Published: 2013, self-published
Format reviewed: E-book (mobi)
Series: Love Has No Boundaries
Genres: Contemporary romance, gay romance
Source: Available free online from the Goodreads M/M Romance Group
When Cal comes home from his first year at university, he discovers his family’s Texan ranch is in dire straits and that his mother has hired a handsome city boy called Joseph to help out. Like Amy Rae Durreson’s The Court of Lightning, this novella was written for the Goodreads M/M Romance Group’s annual challenge. It is a sweet romance with no sexually explicit content.
There was a lot to like about Running Deer and Hidden Badger. Joseph’s character is of Native American descent but is out of touch with his heritage. Instead of playing on the stereotype of the wise Indian deeply connected to Nature, Joseph is from Los Angeles and knows nothing about the expansive Texan landscape. He can barely ride a horse and Cal has to teach him the business of ranching from the ground up. Although it seems a bit of a stretch that Joseph doesn’t even know what a scorpion looks like, I was pleased that the story didn’t fall into the trap of racist typecasting I might have expected from the title.
Sarge also makes sure her Texas is firmly in the modern era. The ranch hands all have mobile phones for emergencies, Joseph has an interest in digital photography and Cal speaks to his (soon ex-) boyfriend via Skype. The ranch remains fairly isolated but it is nice to see there was no pretense that these technologies don’t exist.
The story itself is a lot of fun but has a few flaws that make me suspect there was a shortage of time and word count. The focus is very much on Cal and his family. While there are some strong hints about Joseph’s backstory, they are never followed up. This vagueness and the lack of stage time given to Joseph’s past leaves the novella feeling somewhat unbalanced.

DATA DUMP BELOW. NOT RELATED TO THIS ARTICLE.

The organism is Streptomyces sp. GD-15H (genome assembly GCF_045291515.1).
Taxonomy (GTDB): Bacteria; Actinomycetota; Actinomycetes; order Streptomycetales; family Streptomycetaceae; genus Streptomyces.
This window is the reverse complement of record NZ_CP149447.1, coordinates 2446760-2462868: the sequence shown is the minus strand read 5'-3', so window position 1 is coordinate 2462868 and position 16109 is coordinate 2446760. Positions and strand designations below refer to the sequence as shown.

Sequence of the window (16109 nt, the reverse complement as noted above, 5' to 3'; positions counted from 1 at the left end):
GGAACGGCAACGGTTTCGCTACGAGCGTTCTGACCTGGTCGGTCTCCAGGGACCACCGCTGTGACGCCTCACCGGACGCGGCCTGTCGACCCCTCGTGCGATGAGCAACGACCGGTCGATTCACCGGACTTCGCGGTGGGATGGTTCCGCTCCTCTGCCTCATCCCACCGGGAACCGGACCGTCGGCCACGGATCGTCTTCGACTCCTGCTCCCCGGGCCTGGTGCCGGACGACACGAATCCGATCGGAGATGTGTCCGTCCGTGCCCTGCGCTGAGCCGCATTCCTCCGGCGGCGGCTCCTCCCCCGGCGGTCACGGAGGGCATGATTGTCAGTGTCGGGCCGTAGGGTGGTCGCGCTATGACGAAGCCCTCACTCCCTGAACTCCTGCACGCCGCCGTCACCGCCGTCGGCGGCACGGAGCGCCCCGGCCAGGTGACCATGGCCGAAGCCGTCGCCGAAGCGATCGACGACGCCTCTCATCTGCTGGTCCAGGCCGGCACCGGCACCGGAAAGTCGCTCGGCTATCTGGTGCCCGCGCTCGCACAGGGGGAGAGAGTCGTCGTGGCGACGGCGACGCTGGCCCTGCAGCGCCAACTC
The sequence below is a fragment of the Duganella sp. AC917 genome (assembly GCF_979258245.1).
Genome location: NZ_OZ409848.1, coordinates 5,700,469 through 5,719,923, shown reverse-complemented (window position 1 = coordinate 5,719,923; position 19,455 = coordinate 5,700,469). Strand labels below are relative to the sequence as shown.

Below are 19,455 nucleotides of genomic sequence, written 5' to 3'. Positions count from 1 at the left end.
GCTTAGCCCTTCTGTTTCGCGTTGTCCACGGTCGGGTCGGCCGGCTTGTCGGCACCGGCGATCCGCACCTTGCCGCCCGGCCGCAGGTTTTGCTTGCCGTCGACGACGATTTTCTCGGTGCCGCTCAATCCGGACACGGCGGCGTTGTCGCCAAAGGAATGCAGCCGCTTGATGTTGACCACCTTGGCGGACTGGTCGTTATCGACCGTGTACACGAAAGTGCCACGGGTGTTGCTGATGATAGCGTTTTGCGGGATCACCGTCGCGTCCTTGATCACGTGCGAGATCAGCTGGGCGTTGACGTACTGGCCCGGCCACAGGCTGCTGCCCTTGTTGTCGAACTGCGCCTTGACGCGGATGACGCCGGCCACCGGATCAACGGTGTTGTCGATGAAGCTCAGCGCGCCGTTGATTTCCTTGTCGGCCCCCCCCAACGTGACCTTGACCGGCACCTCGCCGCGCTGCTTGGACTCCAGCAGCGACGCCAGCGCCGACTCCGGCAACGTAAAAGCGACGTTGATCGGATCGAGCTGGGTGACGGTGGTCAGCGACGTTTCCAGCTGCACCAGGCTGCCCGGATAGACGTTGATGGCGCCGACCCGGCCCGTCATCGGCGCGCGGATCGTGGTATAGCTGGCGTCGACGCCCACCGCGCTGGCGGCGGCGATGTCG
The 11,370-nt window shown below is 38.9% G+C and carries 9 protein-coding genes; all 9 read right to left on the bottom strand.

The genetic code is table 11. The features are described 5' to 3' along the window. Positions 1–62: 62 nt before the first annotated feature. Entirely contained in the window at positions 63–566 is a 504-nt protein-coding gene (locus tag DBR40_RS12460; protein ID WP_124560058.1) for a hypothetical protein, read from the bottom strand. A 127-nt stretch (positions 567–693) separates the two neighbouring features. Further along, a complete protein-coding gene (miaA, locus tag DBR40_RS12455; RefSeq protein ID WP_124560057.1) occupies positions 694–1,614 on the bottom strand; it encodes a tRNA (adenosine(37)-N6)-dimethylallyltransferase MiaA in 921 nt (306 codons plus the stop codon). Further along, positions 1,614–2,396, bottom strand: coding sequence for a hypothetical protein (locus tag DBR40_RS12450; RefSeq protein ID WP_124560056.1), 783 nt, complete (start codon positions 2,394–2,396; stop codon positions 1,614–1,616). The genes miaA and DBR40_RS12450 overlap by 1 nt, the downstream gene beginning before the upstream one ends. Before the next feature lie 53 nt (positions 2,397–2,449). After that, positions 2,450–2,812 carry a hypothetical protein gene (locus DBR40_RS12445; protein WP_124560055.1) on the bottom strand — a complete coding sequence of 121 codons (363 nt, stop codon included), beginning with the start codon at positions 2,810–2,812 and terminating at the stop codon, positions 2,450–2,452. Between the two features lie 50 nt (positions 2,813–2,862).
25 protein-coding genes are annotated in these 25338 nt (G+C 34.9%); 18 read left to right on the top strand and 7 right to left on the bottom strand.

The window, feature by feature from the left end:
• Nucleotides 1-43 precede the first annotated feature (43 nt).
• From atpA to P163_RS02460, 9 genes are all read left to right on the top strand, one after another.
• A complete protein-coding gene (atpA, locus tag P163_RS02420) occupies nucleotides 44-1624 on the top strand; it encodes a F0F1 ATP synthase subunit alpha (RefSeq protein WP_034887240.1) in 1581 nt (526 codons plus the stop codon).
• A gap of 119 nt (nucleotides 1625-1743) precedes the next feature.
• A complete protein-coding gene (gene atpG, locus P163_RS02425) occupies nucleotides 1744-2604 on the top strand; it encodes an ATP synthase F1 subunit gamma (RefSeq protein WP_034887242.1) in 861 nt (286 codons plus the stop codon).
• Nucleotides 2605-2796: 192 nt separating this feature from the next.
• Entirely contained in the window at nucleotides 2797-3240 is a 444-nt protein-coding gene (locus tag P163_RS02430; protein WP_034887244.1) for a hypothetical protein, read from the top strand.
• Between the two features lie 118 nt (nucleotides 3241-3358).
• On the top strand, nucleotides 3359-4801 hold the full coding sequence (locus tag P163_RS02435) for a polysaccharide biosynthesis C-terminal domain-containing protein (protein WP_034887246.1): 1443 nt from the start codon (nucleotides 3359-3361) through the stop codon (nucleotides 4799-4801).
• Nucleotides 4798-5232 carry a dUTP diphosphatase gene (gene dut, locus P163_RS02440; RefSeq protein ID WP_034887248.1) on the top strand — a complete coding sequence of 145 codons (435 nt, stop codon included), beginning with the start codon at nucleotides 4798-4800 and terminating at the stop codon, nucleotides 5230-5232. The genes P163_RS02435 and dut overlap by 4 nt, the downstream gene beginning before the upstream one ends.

Similarly, there are a lot of threads that are dropped as the story progresses. The opening suggests that racism might be a key issue and a particular threat to Joseph. However, after the opening that threat disappears entirely. Likewise, Cal’s boyfriend disappears with hardly a whimper, making it difficult to see why he was included in the first place. Instead of adding to the story, these shadow threats only serve to weaken it. The final confrontation needed more building up and I found the conclusion very abrupt.
Despite these flaws, I still enjoyed Running Deer and Hidden Badger. The characters were endearing and Sarge did a wonderful job of bringing the Texan landscape to life. I also very much appreciated the way she wears her fandom on her sleeve, with references scattered throughout the story. There’s a horse named Rincewind (after the wizard from Terry Pratchett’s Discworld series), a property called Nine Tails (a reference to the Naruto anime) and Joseph uses the Tenth Doctor as a reference point for describing Cal to his mother. Overall, it was a nice, light romance that made my inner geek chuckle.